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- How to Host a White Cane Awareness Day Celebration (PDF) (DOC)
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VA Fact Sheets
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Second Friday of Every Month
Call: (515) 604-9949 Meeting ID: 994270#
(ONE TOUCH CALL)
***Please see “Events” section for Annual Banquet Announcement
HAPPY 102nd BIRTHDAY EARL!!!
Earl Forstall entered the military at the age of 22 as a private in the Army Air Corps. As an engine specialist based out of Boise Air Force Base, his first plane was a B-17 flown by actor, pilot and Brigadier General James ‘Jimmy’ Stewart. After that, he was promoted to Crew Chief and assigned to the B-24 named “Queenie”. Queenie flew 59 missions without one mechanical failure. He was a member of the 8th Army Air Force, 445th Bomber Group and rose to the rank of Master Sergeant. He is a twice recipient of the Bronze Star Medal and was also awarded the Good Conduct Medal and Honorable Service Medal. His other citations include European-African-Middle Eastern Campaign, American Campaign, the World War II Victory Medal, and the Marksman Badge with Rifle Bar. His unit was awarded the Distinguished Unit Citation, with a personal citation for Earl.
He married Elizabeth Lou Cole in 1953 and they raised a family of seven children together. He opened a typography business in the city of New Orleans, Forstall Typographers/The Ad Shop, with two of his brothers and became a leader in the field of typography regionally. He closed the business after 50 years of service to the city. He has 11 grand-children and two great-grandchildren. He lost his wife in 1994 after 40 years of marriage. He continues to live independently in the home in which he and Liz raised their family.
In 2019 Mr. Earl celebrated his 100 birthday at the World War II Museum in New Orleans. The Louisiana/Mississippi BVA Regional Group, Inc sponsored the party with honors and citations from President Trump, Louisiana Senators Cassidy and Kennedy, U.S. Representative Richmon, Louisiana Governor Edwards, the World War II Museum and BVA President Zampieri. Mr. Earl is a long time BVA member and has held many offices in the Louisiana Regional Group, due to his hearing problems he does not join in the monthly teleconference meetings, but he does attend every banquet and other regional get togethers. Mr. Earl attributes his longevity to clean living and a good cocktail every evening.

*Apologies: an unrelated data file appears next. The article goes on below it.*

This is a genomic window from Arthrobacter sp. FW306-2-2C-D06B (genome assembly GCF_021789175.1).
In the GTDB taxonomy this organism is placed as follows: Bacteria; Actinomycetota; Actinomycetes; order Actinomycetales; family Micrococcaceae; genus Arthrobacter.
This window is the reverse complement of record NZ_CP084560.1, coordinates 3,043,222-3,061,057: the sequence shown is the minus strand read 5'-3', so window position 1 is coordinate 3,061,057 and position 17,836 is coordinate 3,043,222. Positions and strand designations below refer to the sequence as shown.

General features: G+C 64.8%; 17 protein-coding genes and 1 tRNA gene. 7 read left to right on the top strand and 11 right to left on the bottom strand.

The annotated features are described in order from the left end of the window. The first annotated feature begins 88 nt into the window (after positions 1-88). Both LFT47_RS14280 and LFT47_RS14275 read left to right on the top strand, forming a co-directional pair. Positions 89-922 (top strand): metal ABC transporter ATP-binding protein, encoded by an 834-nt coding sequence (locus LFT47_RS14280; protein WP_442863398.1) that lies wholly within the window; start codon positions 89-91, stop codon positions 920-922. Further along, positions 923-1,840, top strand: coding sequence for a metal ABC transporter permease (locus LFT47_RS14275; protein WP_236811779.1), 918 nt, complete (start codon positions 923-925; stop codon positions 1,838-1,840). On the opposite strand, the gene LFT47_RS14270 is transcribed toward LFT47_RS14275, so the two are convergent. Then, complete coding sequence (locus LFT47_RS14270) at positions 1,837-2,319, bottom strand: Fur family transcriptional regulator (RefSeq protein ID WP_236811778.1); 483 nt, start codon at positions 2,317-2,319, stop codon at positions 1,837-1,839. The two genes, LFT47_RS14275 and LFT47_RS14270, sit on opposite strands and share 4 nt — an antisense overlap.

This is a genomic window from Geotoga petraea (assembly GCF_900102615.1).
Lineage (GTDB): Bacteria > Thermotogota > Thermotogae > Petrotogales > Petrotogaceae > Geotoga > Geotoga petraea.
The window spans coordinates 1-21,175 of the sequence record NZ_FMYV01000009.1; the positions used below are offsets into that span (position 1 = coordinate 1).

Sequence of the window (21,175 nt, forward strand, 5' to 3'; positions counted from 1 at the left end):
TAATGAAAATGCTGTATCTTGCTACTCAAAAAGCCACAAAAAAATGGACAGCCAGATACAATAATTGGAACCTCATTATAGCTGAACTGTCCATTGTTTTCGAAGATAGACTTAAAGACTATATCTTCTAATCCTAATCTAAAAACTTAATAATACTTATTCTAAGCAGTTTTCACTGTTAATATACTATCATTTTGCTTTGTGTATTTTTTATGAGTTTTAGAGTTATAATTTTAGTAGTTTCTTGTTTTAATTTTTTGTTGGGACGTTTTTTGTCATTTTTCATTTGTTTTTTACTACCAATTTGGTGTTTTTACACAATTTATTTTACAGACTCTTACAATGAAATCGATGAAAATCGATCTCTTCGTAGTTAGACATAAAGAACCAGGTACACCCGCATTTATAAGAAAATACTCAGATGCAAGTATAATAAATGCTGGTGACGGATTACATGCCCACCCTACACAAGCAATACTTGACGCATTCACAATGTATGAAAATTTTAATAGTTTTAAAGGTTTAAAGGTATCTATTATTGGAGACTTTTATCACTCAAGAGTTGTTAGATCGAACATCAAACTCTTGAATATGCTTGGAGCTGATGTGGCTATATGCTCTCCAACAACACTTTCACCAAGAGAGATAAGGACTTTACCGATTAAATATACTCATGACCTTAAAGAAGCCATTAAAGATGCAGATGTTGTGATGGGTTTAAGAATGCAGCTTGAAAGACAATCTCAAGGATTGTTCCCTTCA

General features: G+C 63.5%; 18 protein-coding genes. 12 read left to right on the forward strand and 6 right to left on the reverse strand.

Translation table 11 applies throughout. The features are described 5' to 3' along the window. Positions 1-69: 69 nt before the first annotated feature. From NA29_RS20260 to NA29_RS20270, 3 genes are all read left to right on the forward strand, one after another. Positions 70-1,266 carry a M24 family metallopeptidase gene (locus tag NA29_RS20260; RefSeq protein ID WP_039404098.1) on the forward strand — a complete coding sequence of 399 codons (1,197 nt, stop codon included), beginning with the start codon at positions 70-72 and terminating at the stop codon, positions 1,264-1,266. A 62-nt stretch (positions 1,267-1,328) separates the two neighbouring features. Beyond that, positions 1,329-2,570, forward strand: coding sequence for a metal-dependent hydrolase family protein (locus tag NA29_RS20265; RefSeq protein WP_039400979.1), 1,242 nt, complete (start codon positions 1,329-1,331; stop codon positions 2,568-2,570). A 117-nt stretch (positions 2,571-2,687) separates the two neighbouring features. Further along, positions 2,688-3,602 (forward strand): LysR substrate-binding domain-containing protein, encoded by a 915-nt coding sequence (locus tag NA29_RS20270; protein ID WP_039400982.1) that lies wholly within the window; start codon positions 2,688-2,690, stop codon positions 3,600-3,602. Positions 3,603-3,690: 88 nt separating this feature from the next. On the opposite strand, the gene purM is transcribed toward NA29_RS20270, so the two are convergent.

Today is National White Cane Day which is a day sat aside to bring awareness to an essential tool that allows those who are visually impaired to move freely.
White canes were introduced in 1930 as a way to help visually impaired people and alert others. In 1964, President Lyndon B. Johnson established White Cane Safety Day in an effort to raise awareness of people who carry a white cane.
The white cane symbolizes freedom and independence because it showcases that those who are visually impaired have learned to maneuver through life although they have a physical limitation.
News 25 spoke to Raquel Welch, a visually impaired veteran. Welch lost her sight in 2009 and uses her white cane to get around. “The white cane allows for better mobility. Once you enter the blind rehab you are trained with the white cane along with any other types of tools that will help you navigate the world. It’s a sighted world that we are living in and we are trying to navigate the world the best way we can.”
This day was also named Blind Americans Equality Day in 2011 by former President Barack Obama.
To view the accompanying video (CLICK HERE).